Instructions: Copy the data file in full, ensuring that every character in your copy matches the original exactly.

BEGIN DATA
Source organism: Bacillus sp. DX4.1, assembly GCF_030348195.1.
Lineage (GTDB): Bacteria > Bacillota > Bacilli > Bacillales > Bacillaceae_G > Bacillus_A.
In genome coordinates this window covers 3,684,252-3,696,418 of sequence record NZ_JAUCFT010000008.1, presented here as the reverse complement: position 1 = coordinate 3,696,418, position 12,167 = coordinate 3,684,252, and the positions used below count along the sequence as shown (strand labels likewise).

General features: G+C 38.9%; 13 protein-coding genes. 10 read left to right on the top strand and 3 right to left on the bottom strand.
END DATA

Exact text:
Source organism: Bacillus sp. DX4.1, assembly GCF_030348195.1.
Lineage (GTDB): Bacteria > Bacillota > Bacilli > Bacillales > Bacillaceae_G > Bacillus_A.
In genome coordinates this window covers 3,684,252-3,696,418 of sequence record NZ_JAUCFT010000008.1, presented here as the reverse complement: position 1 = coordinate 3,696,418, position 12,167 = coordinate 3,684,252, and the positions used below count along the sequence as shown (strand labels likewise).

General features: G+C 38.9%; 13 protein-coding genes. 10 read left to right on the top strand and 3 right to left on the bottom strand.